As ethics apps continue to advance, so too will related technological enhancements. Twelve years ago, French theorist Bruno Latour wrote “Where Are the Missing Masses?” and essentially argued that cars embody morality when they are programmed not to start (or to beep incessantly) until the driver’s seatbelt is fastened. In the automobile industry, that example now seems archaic. Ford offers “Speed Limiter,” a feature that prevents drivers from exceeding a set speed, and is considering developing a car that “could help diabetic drivers by employing wireless sensors to monitor their glucose levels.” Nissan is experimenting with prototypes designed to detect when drivers are drunk, including one that “attempts to directly detect alcohol in the driver’s sweat.” Toyota is developing mood-reading technology that detects “if the driver is sad, happy, angry or neutral, before assessing how distracted they are likely to be as a result.”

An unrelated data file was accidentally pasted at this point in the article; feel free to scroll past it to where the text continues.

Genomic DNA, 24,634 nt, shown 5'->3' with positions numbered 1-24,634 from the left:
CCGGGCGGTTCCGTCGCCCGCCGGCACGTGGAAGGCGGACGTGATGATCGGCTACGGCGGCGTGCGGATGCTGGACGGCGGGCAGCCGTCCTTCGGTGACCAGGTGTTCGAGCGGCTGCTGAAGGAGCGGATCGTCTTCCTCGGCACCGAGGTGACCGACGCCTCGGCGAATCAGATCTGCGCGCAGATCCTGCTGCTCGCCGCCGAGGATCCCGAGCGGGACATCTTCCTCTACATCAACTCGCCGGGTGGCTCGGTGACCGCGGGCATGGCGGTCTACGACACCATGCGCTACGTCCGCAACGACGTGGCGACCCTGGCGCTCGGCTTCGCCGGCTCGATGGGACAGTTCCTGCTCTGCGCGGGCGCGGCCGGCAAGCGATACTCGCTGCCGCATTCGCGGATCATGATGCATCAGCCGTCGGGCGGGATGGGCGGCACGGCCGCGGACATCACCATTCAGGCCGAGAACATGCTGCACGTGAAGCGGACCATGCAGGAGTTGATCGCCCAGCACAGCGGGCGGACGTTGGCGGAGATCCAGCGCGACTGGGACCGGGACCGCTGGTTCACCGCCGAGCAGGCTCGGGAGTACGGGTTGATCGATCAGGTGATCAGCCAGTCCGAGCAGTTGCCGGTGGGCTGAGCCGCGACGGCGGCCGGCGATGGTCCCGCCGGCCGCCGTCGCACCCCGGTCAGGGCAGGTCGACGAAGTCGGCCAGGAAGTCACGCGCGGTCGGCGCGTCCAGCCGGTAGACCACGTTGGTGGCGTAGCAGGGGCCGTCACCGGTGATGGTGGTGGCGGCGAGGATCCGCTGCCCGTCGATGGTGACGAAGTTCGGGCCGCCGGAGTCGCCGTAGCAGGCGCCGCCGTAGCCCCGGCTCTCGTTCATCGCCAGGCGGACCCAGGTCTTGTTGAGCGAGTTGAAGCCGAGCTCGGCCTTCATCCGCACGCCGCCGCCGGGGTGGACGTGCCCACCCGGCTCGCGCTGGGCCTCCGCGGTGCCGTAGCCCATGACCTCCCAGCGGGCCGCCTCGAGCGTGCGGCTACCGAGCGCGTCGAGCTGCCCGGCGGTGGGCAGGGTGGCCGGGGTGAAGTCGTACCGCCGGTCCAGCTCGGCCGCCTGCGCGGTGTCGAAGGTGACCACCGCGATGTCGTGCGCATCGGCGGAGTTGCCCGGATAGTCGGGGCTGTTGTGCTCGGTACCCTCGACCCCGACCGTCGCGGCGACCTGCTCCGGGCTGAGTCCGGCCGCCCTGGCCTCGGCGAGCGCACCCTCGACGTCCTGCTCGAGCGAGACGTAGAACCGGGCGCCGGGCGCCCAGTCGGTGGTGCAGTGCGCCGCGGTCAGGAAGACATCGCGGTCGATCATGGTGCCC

While we may turn to disparate tools for guidance, they won’t soon coalesce into a single digital Jiminy Cricket app. At the moment, artificial intelligence is good at some things, but lousy at others. Mathematical models, statistical analysis methods, and reliable rules for acquiring and processing data are great for determining when to buy a plane ticket, send out a tweet, and drink coffee. But ethical dilemmas are special because they fundamentally concern what Aristotle called phronesis—well-informed, contextual judgment. Every parent has faced the immense challenge of teaching a child when it is OK to lie. White lies (which distort the truth to be polite) do battle with broken promises (which are justifiable in some cases). Fabrications (like rumors, which may or may not be true) collide with deceptive comments (which mislead by withholding facts), bluffs (miscues about what someone will do), and emergency lies (which can involve temporary deception to prevent harm).